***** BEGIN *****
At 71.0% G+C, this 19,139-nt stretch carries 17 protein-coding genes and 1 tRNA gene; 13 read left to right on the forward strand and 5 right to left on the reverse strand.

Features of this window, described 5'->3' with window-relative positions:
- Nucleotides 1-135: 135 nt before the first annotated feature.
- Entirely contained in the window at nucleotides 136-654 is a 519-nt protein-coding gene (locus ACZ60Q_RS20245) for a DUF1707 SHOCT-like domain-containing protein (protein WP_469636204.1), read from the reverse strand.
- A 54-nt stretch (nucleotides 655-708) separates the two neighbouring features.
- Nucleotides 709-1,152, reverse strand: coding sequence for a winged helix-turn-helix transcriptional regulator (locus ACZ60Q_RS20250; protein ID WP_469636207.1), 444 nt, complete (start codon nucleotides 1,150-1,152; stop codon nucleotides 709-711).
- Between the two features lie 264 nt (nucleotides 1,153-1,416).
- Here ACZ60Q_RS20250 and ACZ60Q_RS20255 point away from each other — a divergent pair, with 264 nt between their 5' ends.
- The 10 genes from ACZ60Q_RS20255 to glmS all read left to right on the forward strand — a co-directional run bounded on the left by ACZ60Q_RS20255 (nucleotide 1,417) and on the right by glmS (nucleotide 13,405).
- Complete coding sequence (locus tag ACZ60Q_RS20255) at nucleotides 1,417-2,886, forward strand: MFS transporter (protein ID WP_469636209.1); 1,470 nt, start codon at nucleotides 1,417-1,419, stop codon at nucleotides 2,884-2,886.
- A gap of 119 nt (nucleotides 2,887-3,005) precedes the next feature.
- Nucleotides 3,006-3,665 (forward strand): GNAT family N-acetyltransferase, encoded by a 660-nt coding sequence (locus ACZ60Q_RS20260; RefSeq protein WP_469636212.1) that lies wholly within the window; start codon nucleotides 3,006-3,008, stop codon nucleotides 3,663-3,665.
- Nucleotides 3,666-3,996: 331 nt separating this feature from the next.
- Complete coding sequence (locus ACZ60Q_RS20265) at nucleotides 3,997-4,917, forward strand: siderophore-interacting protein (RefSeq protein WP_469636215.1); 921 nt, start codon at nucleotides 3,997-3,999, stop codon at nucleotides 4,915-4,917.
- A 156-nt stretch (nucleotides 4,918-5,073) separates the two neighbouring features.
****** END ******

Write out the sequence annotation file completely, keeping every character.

At 71.0% G+C, this 19,139-nt stretch carries 17 protein-coding genes and 1 tRNA gene; 13 read left to right on the forward strand and 5 right to left on the reverse strand.

Features of this window, described 5'->3' with window-relative positions:
- Nucleotides 1-135: 135 nt before the first annotated feature.
- Entirely contained in the window at nucleotides 136-654 is a 519-nt protein-coding gene (locus ACZ60Q_RS20245) for a DUF1707 SHOCT-like domain-containing protein (protein WP_469636204.1), read from the reverse strand.
- A 54-nt stretch (nucleotides 655-708) separates the two neighbouring features.
- Nucleotides 709-1,152, reverse strand: coding sequence for a winged helix-turn-helix transcriptional regulator (locus ACZ60Q_RS20250; protein ID WP_469636207.1), 444 nt, complete (start codon nucleotides 1,150-1,152; stop codon nucleotides 709-711).
- Between the two features lie 264 nt (nucleotides 1,153-1,416).
- Here ACZ60Q_RS20250 and ACZ60Q_RS20255 point away from each other — a divergent pair, with 264 nt between their 5' ends.
- The 10 genes from ACZ60Q_RS20255 to glmS all read left to right on the forward strand — a co-directional run bounded on the left by ACZ60Q_RS20255 (nucleotide 1,417) and on the right by glmS (nucleotide 13,405).
- Complete coding sequence (locus tag ACZ60Q_RS20255) at nucleotides 1,417-2,886, forward strand: MFS transporter (protein ID WP_469636209.1); 1,470 nt, start codon at nucleotides 1,417-1,419, stop codon at nucleotides 2,884-2,886.
- A gap of 119 nt (nucleotides 2,887-3,005) precedes the next feature.
- Nucleotides 3,006-3,665 (forward strand): GNAT family N-acetyltransferase, encoded by a 660-nt coding sequence (locus ACZ60Q_RS20260; RefSeq protein WP_469636212.1) that lies wholly within the window; start codon nucleotides 3,006-3,008, stop codon nucleotides 3,663-3,665.
- Nucleotides 3,666-3,996: 331 nt separating this feature from the next.
- Complete coding sequence (locus ACZ60Q_RS20265) at nucleotides 3,997-4,917, forward strand: siderophore-interacting protein (RefSeq protein WP_469636215.1); 921 nt, start codon at nucleotides 3,997-3,999, stop codon at nucleotides 4,915-4,917.
- A 156-nt stretch (nucleotides 4,918-5,073) separates the two neighbouring features.